Learning from Miss Meadows

Come Christmas Day, my three-year-old will be getting the pink doll’s house he’s been asking for for weeks. Or rather, he’s been asking me for it for weeks. I’ve only recently discovered that his whims seem to change depending on who’s around.

During my son’s nursery Christmas Party last week Father Christmas asked each of the childen what he or she would like to receive. Much to my surprise I discovered that “a pink doll’s house” becomes “a lorry” when other children are around. Well, to be honest, it wasn’t all that surprising. He’s at the age at which one starts to learn what it means to be a girl or a boy within a highly gendered culture. He’s starting to realise he’s not really “allowed” to like pink things, at least not in public. From now on his beloved Suzy Sheep socks are for bedtime only.

All of this saddens me. My youngest is an incredibly imaginative little boy – the kind of boy who has chess pieces talking to one another (Knight: “I’m moving here”, Rook: “I’m not comfortable with that”) – and a doll’s house seems the perfect present for him. And yes, I know he can be imaginative with other things. Only yesterday he was running around after his Star Wars-obsessed older brother, clutching a carrot and yelling “look at my light sabre!” But he’s now started editing out half of the things with which he can play – half of the colours with which he can paint – and to me that’s so incredibly pointless.

Judging from the effect it’s had on my eldest, this only gets worse once school begins. What a ridiculous waste. It ought to be possible to teach children to read and write without them also having to absorb distorted messages about their own potential, but my partner, a male primary teacher, reminds me of how difficult this is. It’s not just the children. It’s hard to mention my partner’s job to people without them getting over-excited at what a great “male role model” he must be. He’s meant to represent something specific to his male pupils, a message about what “maleness” is. I’m sure he’s a good role model – for all his pupils – but the presumed “maleness” of it rankles.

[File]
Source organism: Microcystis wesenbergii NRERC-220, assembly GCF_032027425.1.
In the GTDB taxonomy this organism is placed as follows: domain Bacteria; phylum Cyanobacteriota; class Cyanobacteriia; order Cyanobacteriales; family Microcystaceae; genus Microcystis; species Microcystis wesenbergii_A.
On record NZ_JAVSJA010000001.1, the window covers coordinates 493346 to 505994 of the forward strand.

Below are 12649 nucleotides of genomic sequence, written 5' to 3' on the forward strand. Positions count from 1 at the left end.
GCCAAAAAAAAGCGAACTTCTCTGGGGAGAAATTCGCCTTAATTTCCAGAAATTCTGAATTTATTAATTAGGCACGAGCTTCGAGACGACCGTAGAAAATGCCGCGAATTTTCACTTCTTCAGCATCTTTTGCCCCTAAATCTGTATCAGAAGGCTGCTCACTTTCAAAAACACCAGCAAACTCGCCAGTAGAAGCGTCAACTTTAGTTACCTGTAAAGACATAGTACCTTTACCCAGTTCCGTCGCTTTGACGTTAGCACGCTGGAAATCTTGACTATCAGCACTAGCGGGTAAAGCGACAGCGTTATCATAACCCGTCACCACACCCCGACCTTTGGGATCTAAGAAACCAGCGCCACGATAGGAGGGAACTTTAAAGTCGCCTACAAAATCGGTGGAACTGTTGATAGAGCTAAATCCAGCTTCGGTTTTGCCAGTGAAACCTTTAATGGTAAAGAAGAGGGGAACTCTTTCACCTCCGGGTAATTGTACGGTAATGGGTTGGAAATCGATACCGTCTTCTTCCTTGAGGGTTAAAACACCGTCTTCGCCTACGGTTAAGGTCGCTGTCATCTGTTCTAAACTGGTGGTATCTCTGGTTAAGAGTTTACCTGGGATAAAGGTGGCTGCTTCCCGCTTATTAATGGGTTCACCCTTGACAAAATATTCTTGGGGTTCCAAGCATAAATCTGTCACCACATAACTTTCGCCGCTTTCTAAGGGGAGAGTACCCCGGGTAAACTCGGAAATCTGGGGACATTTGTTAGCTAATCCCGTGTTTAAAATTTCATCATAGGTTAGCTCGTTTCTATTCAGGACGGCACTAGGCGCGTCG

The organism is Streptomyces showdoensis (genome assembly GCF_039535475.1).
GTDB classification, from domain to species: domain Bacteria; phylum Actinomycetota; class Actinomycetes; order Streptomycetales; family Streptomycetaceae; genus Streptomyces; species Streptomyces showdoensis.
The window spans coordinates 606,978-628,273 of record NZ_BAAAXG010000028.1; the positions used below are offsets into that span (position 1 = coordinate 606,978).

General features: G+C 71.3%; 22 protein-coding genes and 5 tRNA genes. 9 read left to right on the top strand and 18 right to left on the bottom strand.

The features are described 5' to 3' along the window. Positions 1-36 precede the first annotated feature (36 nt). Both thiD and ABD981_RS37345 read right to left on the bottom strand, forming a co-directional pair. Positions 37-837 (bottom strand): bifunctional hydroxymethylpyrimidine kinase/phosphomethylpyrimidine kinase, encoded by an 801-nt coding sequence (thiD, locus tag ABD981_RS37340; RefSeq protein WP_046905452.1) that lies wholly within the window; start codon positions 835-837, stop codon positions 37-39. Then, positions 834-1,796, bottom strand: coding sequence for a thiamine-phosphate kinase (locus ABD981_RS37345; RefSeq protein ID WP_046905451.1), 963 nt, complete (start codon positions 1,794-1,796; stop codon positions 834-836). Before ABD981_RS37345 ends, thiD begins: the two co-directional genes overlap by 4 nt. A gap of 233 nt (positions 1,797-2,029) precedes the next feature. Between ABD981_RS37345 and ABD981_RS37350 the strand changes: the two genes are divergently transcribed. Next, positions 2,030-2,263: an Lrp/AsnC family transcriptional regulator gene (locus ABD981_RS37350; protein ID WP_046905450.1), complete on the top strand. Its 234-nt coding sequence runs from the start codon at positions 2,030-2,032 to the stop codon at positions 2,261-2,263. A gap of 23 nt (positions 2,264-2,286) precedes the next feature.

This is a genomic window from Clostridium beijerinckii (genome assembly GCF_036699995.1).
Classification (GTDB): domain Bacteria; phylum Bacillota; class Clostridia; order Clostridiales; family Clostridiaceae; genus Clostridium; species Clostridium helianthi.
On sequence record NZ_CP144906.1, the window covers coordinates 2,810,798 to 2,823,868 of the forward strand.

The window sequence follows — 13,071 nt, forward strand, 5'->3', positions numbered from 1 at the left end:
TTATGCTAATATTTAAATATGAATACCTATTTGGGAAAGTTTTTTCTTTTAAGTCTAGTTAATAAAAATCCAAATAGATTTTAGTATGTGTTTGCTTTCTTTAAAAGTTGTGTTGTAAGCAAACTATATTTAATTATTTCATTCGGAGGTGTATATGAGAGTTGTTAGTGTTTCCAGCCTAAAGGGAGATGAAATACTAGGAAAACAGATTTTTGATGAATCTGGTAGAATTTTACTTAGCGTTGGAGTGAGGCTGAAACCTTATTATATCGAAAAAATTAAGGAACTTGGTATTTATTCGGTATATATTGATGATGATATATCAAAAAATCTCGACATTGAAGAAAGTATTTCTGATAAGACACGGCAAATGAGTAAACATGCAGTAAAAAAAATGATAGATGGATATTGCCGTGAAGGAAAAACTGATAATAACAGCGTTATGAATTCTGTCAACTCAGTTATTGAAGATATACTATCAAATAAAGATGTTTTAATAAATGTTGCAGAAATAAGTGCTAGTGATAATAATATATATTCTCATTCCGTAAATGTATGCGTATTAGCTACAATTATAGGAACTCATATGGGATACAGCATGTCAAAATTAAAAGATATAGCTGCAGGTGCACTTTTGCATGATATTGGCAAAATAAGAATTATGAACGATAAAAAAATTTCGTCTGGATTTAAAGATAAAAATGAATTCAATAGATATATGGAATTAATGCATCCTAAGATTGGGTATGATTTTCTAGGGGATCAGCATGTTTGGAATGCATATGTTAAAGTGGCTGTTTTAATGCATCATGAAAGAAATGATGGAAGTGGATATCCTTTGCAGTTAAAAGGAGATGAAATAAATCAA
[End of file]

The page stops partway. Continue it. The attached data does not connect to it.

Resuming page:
This morning I read about Lucy Meadows, formerly Nathan Upton, a primary teacher in Accrington. When her pupils return after the Christmas holidays they will be referring to her as “Miss” and not “Sir”. The school has told them that Meadows was “born with a girl’s brain in a boy’s body”, and while the existence of Simon Baron-Cohen and the like means I can’t hear the phrase “girl’s brain” without inwardly cringing, the response of the school seems to me perfectly straightforward and tolerant. Then again, I’m not Richard Littlejohn. As you can imagine, this kind of thing REALLY pisses him off.

Littlejohn is worried about the children, y’see. Apparently they’ll find this all way too confusing:

Children as young as seven aren’t equipped to compute this kind of information. Pre-pubescent boys and girls haven’t even had the chance to come to terms with the changes in their own bodies.

Why should they be forced to deal with the news that a male teacher they have always known as Mr Upton will henceforth be a woman called Miss Meadows? Anyway, why not Miss Upton?

While I can’t comment on the last part – to be honest, Meadows is a bit twee for my liking – as far as the rest goes I’d like to assure Littlejohn that the kids will be just fine, or at least as fine as the ever were. Yes, gender is a confusing topic. Let’s all recognise that. But it’s made a million times more confusing by the fact that from the moment children are born we’re filling their heads with total crap about who and what they are based solely on the outward form of their genitals. Children face a deluge of imagination-zapping pink and blue indoctrination every single day. Damn right they’re confused. But within all this, if a few of them can have a teacher who’s willing to dress the way she wants to dress and identify herself how she chooses to – despite the obvious prejudice of others – I can only think that is a good thing. I hope these children are inspired. I hope it keeps that spark alive, the one that encourages them to be the people they want to be, regardless of what’s between their legs.